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Functions Of Copper In The Body

Copper is an essential trace mineral that plays several important roles in the human body. Here are some of the key functions of copper.

Functions Of Copper In The Body

Enzymatic reactions

Copper is a cofactor for various enzymes involved in important biochemical reactions. It helps in the production of energy within cells, assists in the synthesis of collagen and elastin (important structural proteins), and supports the formation of connective tissues.

Iron metabolism

Copper is necessary for the absorption, transport, and utilization of iron. It helps convert iron into a usable form for the body, facilitating its incorporation into red blood cells and enabling the transport of oxygen throughout the body.

Antioxidant activity

Copper is a component of antioxidant enzymes such as superoxide dismutase (SOD), which helps neutralize harmful free radicals and reduce oxidative stress. This contributes to the protection of cells and tissues from damage caused by oxidative processes.

Immune function

Copper plays a role in maintaining a healthy immune system. It is involved in the development and function of immune cells, such as neutrophils and lymphocytes, which help fight off infections and protect the body against pathogens.

Nervous system function

Copper is necessary for the normal functioning of the nervous system. It supports the production of myelin, a protective sheath around nerve fibers that enhances nerve transmission. Copper is also involved in the synthesis of neurotransmitters, which are chemical messengers involved in nerve signaling.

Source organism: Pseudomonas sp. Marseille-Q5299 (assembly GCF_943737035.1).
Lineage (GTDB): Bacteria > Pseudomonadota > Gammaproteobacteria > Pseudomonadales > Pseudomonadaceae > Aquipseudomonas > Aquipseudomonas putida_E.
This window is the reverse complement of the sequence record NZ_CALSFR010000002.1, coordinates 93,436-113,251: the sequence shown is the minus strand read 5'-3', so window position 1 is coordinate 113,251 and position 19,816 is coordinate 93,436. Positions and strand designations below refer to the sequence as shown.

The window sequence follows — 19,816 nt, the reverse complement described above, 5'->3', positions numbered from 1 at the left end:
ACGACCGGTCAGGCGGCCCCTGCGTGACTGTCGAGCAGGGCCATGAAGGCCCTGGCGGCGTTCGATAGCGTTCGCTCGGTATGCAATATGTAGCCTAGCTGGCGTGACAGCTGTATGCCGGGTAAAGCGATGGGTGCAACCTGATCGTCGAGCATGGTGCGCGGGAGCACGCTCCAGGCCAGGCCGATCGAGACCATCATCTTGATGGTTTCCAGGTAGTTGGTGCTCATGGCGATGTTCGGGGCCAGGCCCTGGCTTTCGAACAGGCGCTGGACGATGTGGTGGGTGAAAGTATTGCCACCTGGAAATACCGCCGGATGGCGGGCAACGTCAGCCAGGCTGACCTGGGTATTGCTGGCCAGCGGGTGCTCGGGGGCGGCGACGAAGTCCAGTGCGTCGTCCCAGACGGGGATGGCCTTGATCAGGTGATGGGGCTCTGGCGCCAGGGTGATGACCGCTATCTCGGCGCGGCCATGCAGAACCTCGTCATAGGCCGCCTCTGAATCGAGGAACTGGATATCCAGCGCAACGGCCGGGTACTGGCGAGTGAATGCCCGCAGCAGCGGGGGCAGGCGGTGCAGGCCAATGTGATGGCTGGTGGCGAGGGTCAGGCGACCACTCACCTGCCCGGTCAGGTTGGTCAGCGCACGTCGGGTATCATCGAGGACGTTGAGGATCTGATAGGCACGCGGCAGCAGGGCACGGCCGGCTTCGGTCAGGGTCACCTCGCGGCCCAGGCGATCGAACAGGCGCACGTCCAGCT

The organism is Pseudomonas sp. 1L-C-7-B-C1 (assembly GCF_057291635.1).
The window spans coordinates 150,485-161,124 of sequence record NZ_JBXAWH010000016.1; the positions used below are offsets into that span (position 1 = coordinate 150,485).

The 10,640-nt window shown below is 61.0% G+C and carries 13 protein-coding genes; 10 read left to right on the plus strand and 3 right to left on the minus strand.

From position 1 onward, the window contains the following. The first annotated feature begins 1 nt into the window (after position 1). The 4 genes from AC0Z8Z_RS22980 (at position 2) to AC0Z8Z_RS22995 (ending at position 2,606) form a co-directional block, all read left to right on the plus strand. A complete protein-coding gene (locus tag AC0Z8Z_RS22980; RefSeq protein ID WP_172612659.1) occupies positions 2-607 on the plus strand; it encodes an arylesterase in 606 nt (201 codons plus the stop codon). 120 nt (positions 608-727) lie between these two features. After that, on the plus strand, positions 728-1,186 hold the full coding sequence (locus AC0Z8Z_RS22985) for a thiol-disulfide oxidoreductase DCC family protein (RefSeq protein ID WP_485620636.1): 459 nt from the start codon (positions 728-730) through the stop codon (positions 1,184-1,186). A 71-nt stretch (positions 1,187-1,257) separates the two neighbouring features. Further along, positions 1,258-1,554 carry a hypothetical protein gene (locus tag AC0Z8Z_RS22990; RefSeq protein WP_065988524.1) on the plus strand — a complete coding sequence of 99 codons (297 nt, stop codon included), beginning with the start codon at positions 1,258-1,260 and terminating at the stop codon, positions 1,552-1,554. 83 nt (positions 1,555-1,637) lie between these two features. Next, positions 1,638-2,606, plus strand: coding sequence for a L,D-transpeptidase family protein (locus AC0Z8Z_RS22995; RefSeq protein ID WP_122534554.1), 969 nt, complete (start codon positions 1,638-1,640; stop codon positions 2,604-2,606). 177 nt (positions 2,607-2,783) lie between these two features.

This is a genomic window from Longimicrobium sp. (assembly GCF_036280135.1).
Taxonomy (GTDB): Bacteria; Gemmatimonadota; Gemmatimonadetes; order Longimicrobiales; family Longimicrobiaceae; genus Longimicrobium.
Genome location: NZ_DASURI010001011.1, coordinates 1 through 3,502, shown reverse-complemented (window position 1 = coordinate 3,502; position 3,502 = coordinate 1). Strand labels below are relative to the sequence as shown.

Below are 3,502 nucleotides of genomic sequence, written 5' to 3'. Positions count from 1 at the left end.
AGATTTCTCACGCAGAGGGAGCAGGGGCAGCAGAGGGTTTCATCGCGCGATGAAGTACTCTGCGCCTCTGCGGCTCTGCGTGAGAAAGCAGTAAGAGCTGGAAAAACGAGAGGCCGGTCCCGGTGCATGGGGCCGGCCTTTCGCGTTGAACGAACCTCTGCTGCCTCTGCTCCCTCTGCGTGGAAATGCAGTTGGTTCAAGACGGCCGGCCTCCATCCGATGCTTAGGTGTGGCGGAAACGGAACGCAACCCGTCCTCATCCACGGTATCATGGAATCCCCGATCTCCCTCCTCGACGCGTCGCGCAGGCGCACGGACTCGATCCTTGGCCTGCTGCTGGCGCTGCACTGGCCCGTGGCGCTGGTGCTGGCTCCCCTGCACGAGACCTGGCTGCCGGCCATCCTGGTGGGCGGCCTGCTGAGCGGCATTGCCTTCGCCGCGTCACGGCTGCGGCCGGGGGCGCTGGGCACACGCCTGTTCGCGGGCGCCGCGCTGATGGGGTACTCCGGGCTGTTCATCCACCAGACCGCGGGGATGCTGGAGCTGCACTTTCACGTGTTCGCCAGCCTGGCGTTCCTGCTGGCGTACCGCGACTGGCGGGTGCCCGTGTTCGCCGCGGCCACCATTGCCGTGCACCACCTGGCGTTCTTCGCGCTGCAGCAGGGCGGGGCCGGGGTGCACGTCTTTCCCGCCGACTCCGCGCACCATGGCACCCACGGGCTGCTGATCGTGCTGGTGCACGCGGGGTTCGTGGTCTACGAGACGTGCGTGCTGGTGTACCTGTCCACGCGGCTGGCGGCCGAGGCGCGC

Connective tissue formation

Copper is essential for the synthesis of collagen and elastin, which are important components of connective tissues such as skin, bones, blood vessels, and tendons. It contributes to wound healing, skin health, and the strength and flexibility of various tissues.


Copper is involved in the production of melanin, the pigment responsible for the coloration of the skin, hair, and eyes. It helps regulate melanin synthesis and distribution, influencing the color of these tissues.

It’s worth noting that while copper is essential for various physiological functions, excessive copper intake can be toxic. The recommended daily intake of copper for adults is typically around 900 micrograms per day, and it’s important to maintain a balanced and varied diet to ensure adequate copper intake without exceeding safe levels.


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